Much like the first movie in the series, the woman in Flower of Flesh and Blood is essentially a prop. She is in a semiconscious state for the duration of her dismemberment. She moans from time to time and moves just enough so the viewer can see there is a live person there, but she’s really just another tool that the man is using. Like a canvas is to a painter. Again, this was most likely by design so that the viewers don’t make a connection with any pain that she might be enduring. Instead, viewers are forced to focus solely on the actions of the man. It makes the movie fairly uncomfortable to watch and makes you start to question why you are watching it in the first place. At least it did for me.

The effect with the hand is particularly impressive.
The first cut.

One reason someone might want to watch this is for the effects which are very well done. Experienced gorehounds will probably be able to tell how they’re done, but that doesn’t make them any less effective. The combination of realistic looking props, stomach-turning sound effects, and massive amounts of blood and gore work to create some memorable images that you’ll probably want to forget. For me, one of the most enduring images comes at the climax of the gore. It feels like a reference to the climax of Devil’s Experiment, only taken to much greater depths. Do you know about the (fake) fad of Oculolinctus[3] from a couple of years ago? Well, it’s like that, only much, much more disgusting.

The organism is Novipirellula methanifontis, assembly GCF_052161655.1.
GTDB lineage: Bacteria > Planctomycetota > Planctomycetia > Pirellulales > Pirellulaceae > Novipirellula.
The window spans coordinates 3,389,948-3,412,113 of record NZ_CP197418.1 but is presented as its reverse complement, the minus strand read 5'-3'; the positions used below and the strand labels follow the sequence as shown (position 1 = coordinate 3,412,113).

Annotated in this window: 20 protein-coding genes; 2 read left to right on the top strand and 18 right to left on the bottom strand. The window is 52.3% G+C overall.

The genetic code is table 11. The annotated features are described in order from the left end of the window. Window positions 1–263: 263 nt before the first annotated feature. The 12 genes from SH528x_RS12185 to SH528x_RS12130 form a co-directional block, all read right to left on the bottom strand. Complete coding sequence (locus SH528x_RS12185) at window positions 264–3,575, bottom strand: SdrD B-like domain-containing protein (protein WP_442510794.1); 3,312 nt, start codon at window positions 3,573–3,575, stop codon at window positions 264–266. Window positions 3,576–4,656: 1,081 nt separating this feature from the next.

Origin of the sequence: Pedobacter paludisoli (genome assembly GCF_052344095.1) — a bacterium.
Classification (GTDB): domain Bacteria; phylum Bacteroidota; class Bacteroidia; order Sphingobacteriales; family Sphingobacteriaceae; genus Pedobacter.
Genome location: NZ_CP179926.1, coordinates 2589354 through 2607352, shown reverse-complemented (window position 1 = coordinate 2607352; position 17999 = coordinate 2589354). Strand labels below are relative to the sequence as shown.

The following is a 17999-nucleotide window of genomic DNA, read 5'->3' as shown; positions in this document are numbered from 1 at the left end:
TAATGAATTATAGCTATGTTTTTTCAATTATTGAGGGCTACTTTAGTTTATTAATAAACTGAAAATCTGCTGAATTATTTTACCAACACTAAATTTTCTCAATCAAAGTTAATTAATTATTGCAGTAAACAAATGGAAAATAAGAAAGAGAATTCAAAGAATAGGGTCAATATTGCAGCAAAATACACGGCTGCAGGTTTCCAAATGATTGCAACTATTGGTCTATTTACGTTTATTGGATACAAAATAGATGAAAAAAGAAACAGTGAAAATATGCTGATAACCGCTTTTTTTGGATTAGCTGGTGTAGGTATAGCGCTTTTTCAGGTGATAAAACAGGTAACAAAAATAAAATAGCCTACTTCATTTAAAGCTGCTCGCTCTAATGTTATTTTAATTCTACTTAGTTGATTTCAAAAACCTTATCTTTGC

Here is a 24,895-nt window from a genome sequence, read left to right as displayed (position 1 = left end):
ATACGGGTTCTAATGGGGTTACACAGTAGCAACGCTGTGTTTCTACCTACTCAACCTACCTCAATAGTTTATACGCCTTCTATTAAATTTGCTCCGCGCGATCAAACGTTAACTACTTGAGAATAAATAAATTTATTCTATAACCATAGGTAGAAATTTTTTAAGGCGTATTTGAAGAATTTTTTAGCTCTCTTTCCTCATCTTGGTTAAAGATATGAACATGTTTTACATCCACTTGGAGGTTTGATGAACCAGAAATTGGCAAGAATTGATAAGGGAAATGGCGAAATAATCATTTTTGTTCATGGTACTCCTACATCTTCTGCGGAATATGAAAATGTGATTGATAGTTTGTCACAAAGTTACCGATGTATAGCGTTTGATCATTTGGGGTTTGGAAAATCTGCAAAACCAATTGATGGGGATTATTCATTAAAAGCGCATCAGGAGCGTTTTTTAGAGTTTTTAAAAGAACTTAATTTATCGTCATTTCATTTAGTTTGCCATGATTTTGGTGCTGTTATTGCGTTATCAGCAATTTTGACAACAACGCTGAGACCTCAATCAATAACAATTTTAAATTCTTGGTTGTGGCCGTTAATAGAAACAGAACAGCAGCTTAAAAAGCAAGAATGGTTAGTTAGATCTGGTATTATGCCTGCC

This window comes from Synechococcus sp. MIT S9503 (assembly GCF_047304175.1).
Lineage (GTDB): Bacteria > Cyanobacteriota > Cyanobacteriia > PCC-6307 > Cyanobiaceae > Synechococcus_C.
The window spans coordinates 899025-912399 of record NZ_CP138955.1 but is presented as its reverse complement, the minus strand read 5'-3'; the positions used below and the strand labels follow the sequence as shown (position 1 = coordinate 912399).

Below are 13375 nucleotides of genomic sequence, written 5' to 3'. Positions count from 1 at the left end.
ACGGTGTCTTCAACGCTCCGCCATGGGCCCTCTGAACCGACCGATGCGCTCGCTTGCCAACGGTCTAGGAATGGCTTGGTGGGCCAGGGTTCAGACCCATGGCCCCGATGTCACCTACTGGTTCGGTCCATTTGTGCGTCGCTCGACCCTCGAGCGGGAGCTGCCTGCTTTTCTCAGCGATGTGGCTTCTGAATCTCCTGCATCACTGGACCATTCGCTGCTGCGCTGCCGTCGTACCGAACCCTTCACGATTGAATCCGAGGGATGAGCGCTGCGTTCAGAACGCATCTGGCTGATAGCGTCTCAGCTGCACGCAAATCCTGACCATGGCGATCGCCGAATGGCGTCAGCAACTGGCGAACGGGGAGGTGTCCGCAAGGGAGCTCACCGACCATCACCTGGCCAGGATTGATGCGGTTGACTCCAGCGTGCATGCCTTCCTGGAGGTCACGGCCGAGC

The way Flower of Flesh and Blood is shot goes a long way in creating the memorable impression that the movie has. Hino, as a manga artist, is a very visual creator and it shows in the choices that he makes in directing. He’s familiar with using horrible things to create striking images. This can be seen even further when, after he’s done with the woman, we get to see an explanation for his actions (if not a very good reason). The man in the samurai helmet is a bit of an artist himself and he shares some of his works with us. As reprehensible as this movie will be to some people, it’s hard to argue that it wasn’t created with a clear vision and the talent to see that vision through. Even with its noticeably low budget, that much seems apparent.